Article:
is a critical read for anyone interested in gender politics and feminism. This was a book of ups and downs. I loved the anger and intensity, and Penny's honesty is refreshing. I didn't so much love the circuitous route she took in getting to her point. We would be moving down a very clear and well-defined line of thought and suddenly veer off on a tangent. It could have been tightened up, trimmed down, and made less repetitive. It could
have, if it were a scholarly work. But it's not, she's very clear about that in the introduction. Instead, it's more of a personal treatise built around individual experiences. And for that, her style works.
I am left a bit confused, however. She talks about the need to expand our definition of feminism...but a lot her focus was on what feminism isn't. In a way, it was almost exclusionary. I'm not saying we have to all hold hands, but I got a lot more of "they're doing it wrong" from this than anything else. I started this year off reading Bad Feminist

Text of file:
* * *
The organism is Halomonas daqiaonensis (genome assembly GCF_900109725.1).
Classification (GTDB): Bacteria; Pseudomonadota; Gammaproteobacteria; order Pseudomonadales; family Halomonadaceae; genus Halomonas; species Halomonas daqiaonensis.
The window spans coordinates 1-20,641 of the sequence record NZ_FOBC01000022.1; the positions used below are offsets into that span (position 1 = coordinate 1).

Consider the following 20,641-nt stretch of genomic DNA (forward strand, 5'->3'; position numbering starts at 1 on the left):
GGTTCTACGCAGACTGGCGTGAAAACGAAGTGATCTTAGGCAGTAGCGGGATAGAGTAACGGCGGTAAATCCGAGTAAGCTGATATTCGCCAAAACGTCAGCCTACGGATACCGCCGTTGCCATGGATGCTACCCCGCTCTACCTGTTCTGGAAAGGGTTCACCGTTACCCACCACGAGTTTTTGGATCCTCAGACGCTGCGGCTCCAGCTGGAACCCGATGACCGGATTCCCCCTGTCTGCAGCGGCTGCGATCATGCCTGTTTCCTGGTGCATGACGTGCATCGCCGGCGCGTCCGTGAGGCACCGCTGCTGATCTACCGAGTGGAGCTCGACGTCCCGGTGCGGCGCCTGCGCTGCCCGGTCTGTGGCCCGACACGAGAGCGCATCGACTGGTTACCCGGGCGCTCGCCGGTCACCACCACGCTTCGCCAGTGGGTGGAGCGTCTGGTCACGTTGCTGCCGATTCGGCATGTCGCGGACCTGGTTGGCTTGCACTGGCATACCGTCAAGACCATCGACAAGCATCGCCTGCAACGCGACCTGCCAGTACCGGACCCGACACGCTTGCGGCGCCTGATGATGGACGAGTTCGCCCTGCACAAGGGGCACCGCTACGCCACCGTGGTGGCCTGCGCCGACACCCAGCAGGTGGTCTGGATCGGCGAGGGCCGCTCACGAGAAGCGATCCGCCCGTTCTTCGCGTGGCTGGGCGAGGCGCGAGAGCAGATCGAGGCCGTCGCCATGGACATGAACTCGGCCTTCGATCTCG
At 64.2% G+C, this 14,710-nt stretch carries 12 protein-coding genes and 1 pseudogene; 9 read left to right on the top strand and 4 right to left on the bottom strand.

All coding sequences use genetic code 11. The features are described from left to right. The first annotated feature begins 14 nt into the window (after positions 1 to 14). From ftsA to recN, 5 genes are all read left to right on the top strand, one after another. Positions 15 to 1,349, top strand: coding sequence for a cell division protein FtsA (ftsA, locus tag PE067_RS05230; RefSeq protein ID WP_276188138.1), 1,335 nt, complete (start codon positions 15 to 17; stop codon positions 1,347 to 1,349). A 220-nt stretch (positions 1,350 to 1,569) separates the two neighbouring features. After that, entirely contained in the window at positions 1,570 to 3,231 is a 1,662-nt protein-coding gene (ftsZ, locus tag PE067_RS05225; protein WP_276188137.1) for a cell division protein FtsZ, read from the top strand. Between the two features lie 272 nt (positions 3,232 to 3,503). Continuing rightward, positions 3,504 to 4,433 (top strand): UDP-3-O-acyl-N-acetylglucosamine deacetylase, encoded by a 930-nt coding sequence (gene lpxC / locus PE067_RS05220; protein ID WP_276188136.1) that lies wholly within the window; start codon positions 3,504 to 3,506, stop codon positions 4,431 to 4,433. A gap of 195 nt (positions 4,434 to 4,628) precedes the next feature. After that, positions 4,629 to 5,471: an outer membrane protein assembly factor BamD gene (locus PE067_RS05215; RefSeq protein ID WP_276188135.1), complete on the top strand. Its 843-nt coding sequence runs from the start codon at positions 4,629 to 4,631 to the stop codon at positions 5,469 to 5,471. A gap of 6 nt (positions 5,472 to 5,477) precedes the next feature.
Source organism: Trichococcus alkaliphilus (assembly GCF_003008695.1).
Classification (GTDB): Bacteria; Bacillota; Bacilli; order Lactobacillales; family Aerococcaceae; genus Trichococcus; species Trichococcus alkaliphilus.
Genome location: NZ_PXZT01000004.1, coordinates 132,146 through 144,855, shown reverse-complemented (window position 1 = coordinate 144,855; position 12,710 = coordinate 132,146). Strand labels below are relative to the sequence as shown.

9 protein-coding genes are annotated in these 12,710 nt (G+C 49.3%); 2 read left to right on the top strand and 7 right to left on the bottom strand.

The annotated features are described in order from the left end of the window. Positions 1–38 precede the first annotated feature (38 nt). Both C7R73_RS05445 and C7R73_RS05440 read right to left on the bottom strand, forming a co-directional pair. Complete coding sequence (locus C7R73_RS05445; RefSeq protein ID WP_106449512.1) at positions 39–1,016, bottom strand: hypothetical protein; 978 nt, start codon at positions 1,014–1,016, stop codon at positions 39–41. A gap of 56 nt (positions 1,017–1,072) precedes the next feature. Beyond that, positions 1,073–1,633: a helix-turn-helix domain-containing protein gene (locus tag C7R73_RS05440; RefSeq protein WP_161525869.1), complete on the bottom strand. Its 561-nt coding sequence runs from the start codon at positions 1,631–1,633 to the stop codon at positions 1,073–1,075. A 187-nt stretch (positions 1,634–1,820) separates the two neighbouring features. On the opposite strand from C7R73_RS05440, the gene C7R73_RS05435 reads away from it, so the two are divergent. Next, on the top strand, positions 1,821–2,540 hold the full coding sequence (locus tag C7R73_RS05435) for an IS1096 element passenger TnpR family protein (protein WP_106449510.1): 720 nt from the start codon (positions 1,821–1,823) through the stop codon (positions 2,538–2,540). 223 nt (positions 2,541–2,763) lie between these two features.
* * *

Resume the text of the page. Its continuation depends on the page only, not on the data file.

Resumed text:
and although Penny and Gay seem to have the same underlying argument (a more inclusive, intersectional, and global feminism) you couldn't find a more different approach. She's persuasive and I definitely got caught up in her arguments, but she's also pretty unforgiving. I'm of the mindset that anyone who provokes debate and interest in feminism is doing something good, so even though Penny sometimes rubbed me the wrong way, I think what she's arguing is important for anyone who wants to be a decent person.